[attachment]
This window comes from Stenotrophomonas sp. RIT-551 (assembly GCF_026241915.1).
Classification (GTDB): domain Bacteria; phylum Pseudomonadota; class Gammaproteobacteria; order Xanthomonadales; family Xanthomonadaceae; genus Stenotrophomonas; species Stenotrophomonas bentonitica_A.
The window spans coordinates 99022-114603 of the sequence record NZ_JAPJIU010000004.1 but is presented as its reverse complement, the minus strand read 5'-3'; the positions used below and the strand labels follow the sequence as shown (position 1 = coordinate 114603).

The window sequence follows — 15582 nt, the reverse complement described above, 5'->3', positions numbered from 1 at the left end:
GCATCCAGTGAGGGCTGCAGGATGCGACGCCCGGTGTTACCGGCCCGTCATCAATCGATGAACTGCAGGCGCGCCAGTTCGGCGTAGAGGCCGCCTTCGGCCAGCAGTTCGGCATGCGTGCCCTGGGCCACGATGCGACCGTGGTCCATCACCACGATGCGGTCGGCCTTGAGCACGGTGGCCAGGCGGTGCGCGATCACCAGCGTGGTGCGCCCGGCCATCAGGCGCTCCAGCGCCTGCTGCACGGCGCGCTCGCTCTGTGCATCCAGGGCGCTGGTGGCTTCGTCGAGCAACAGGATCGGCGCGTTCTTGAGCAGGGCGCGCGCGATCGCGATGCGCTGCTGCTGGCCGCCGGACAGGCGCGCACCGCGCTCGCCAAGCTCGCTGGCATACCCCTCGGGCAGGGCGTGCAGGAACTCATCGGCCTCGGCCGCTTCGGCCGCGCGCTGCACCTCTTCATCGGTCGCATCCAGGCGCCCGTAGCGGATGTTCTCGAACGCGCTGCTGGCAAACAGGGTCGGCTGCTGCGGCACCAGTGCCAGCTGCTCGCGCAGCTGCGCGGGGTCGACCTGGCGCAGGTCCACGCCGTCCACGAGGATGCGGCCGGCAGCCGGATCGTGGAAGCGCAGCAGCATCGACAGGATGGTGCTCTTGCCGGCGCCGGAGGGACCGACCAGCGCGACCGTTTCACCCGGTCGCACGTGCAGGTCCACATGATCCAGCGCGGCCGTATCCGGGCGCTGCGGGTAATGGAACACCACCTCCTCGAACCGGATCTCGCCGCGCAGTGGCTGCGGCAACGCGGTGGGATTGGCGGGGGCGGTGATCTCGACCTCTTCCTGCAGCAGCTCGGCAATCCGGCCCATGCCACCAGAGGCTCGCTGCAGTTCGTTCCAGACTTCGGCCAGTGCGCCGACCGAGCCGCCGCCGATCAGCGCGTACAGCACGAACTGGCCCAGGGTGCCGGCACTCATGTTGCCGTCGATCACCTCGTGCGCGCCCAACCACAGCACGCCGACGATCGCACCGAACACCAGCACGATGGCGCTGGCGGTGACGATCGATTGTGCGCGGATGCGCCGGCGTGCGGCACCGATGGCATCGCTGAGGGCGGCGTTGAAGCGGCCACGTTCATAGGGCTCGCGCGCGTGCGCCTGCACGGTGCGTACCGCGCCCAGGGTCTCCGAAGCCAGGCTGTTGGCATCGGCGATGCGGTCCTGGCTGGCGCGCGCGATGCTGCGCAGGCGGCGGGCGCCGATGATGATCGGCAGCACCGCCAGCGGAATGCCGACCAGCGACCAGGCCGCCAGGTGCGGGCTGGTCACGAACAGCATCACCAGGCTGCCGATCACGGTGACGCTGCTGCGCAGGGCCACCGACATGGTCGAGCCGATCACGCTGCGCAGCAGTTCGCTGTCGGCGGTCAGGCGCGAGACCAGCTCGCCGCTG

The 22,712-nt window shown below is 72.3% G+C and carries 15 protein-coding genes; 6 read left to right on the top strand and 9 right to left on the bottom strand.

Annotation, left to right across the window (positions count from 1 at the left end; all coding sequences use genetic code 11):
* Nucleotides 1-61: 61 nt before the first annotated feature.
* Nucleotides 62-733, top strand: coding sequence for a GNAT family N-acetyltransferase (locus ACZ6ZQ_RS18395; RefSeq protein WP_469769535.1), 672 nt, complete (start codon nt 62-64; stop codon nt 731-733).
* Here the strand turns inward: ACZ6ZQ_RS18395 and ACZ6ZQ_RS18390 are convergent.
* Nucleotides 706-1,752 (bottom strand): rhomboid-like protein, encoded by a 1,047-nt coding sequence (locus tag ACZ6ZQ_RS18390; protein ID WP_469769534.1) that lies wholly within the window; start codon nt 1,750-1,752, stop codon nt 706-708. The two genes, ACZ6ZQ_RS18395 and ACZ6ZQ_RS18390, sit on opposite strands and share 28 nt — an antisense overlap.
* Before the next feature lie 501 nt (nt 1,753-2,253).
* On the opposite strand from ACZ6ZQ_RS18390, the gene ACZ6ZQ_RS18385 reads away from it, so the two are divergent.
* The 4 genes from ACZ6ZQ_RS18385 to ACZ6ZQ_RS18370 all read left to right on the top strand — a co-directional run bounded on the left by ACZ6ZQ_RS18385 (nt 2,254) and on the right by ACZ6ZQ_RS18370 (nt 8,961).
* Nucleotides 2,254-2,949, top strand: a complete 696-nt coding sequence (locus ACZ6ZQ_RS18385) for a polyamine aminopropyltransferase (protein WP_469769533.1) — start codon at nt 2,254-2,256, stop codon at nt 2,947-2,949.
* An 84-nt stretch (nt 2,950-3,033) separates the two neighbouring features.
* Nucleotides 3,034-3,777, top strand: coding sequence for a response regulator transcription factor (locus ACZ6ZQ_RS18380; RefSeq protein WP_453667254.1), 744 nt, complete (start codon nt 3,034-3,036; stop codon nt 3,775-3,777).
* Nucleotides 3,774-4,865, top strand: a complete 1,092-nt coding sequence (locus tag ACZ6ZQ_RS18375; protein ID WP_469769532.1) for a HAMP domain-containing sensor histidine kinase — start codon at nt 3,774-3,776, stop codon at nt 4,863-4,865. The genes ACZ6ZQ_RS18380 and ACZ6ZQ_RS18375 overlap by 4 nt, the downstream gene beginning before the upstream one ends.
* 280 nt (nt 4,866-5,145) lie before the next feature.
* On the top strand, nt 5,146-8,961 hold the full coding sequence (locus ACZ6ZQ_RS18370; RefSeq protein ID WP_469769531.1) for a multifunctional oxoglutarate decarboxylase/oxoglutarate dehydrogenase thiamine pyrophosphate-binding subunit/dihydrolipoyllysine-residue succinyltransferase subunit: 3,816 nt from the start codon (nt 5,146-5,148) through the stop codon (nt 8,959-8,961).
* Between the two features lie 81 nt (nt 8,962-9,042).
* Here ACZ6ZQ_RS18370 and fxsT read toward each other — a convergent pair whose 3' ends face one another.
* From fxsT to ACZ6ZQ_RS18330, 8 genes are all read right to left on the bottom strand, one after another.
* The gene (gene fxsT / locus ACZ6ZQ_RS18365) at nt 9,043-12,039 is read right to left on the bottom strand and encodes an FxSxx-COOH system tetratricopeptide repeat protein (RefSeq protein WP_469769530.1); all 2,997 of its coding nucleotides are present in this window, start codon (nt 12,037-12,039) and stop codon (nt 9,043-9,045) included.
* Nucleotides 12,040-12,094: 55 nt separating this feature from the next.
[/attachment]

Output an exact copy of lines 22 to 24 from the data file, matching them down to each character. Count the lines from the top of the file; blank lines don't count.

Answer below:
* Here ACZ6ZQ_RS18370 and fxsT read toward each other — a convergent pair whose 3' ends face one another.
* From fxsT to ACZ6ZQ_RS18330, 8 genes are all read right to left on the bottom strand, one after another.
* The gene (gene fxsT / locus ACZ6ZQ_RS18365) at nt 9,043-12,039 is read right to left on the bottom strand and encodes an FxSxx-COOH system tetratricopeptide repeat protein (RefSeq protein WP_469769530.1); all 2,997 of its coding nucleotides are present in this window, start codon (nt 12,037-12,039) and stop codon (nt 9,043-9,045) included.